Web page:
Herbert Bayer (American (born Austria), Haag 1900–1985 Montecito, California)
Gelatin silver print
Image: 26.8 x 34 cm (10 9/16 x 13 3/8 in.)
Frame: 47 x 57.2 cm (18 1/2 x 22 1/2 in.)
Herbert Bayer Collection and Archive, Denver Art Museum, Gift of BP Corporation
Not on view
A Bauhaus-trained graphic designer who immigrated to New York City in 1938, Bayer was known for his innovative work in advertising and book publishing. Although never formally connected with Surrealism, he was fascinated by dream imagery and embraced photomontage as a means of visualizing the psychological realities of modernity. In 1931 he began a series of photomontages illustrating his own dreams, which included this emblematic image in which the artist’s eyes stare from the palms of his hands, cut off at the wrists and floating mysteriously in the courtyard of a Berlin apartment block.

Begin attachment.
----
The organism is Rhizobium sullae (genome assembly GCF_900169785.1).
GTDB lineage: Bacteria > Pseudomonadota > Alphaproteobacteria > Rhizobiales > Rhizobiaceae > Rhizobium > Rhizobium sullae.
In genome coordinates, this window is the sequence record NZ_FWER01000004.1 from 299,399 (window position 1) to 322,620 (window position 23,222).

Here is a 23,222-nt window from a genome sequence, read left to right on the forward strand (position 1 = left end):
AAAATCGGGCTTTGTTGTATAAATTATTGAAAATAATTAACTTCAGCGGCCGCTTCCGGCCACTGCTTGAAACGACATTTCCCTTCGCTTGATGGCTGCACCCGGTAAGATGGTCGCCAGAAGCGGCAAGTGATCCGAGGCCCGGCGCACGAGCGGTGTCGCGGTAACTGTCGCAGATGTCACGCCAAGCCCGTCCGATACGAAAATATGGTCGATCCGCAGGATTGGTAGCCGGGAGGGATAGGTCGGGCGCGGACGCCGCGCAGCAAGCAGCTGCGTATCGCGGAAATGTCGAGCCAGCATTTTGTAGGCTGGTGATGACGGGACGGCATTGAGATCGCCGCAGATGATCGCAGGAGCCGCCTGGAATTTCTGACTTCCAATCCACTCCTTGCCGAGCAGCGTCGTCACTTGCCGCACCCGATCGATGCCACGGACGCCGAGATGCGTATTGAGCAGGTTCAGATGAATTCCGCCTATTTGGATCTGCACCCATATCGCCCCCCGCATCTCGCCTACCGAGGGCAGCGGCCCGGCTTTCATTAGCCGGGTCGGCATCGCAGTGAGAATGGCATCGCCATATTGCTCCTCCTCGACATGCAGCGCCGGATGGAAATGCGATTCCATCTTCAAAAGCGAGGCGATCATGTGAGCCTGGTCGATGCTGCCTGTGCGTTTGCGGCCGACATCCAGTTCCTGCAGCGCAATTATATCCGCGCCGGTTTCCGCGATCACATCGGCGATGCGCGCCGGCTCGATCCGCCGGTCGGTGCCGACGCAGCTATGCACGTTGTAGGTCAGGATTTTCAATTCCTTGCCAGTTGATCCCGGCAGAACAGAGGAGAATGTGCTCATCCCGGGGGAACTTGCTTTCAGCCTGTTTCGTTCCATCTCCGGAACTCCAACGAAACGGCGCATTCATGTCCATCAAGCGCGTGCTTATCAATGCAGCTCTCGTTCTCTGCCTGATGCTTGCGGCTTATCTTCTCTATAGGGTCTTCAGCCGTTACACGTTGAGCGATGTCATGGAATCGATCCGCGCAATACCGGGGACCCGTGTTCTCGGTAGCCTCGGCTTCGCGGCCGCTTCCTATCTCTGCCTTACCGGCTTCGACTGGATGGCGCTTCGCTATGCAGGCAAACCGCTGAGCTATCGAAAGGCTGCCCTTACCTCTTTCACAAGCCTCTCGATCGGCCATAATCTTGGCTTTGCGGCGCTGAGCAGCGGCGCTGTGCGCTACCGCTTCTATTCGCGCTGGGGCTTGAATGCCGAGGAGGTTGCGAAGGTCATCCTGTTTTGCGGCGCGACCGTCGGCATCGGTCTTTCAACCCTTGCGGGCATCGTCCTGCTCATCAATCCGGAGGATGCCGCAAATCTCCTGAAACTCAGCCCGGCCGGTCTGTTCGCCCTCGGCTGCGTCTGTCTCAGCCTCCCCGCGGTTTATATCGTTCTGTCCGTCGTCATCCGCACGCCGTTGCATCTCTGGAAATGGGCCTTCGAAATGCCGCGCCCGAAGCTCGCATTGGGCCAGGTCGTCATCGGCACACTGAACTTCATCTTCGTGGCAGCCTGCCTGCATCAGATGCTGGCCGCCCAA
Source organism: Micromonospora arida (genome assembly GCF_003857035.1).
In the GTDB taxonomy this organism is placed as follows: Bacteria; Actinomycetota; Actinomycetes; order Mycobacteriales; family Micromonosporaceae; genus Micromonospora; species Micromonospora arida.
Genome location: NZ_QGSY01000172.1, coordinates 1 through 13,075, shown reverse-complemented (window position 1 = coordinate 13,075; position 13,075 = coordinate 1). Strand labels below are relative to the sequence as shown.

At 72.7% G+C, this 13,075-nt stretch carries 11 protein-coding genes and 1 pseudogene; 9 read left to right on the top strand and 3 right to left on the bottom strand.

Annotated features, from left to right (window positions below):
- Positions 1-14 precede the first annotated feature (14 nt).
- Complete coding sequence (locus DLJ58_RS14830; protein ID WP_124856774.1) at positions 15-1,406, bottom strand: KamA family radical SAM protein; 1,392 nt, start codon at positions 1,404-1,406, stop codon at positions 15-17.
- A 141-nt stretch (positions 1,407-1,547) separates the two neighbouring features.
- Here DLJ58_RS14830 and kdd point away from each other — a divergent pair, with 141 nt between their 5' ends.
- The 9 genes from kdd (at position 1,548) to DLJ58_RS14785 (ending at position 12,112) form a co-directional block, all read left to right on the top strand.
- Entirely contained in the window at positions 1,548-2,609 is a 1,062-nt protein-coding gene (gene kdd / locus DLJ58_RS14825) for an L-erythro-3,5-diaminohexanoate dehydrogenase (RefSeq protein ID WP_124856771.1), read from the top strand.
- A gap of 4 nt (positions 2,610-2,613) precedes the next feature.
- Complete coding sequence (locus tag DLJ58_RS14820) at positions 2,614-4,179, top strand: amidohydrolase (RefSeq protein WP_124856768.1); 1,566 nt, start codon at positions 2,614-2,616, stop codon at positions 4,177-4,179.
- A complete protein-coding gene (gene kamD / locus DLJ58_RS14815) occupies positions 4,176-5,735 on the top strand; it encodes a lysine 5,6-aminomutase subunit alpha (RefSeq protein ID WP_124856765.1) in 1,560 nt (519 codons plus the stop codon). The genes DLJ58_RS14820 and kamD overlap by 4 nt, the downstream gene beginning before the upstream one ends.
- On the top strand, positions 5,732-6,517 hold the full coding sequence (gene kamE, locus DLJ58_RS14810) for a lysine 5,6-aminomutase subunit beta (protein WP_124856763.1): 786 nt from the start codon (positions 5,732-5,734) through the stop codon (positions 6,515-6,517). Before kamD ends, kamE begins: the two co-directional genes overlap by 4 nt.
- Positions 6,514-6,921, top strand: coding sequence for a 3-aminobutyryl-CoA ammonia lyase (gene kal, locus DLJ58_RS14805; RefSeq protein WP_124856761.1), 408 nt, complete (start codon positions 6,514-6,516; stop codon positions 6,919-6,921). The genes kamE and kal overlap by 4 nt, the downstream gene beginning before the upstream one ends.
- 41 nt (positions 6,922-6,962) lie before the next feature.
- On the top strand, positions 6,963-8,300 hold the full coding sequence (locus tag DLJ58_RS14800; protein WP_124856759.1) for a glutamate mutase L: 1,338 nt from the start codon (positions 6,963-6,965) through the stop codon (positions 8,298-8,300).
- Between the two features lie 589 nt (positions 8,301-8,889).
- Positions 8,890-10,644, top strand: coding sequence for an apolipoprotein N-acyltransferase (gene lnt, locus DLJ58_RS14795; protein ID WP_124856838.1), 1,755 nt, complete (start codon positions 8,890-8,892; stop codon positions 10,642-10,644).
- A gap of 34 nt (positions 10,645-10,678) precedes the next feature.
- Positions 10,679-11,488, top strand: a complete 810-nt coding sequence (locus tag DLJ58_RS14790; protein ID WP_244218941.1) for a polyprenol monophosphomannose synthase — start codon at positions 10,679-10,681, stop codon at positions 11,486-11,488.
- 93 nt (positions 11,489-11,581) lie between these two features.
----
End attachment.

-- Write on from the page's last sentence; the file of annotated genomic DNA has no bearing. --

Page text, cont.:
The Metropolitan Museum of Art. "Faking It: Manipulated Photography Before Photoshop," October 10, 2012–January 27, 2013.
Earl A. Powell III, National Gallery of Art, Washington D.C. "Faking It: Manipulated Photography Before Photoshop," February 17, 2013–May 5, 2013.
Gary Tinterow, Museum of Fine Arts, Houston. "Faking It: Manipulated Photography Before Photoshop," June 2, 2013–August 25, 2013.
Fineman, Mia. Faking It: Manipulated Photography Before Photoshop. New York: The Metropolitan Museum of Art, 2012. no. 176, pp. 168, 248.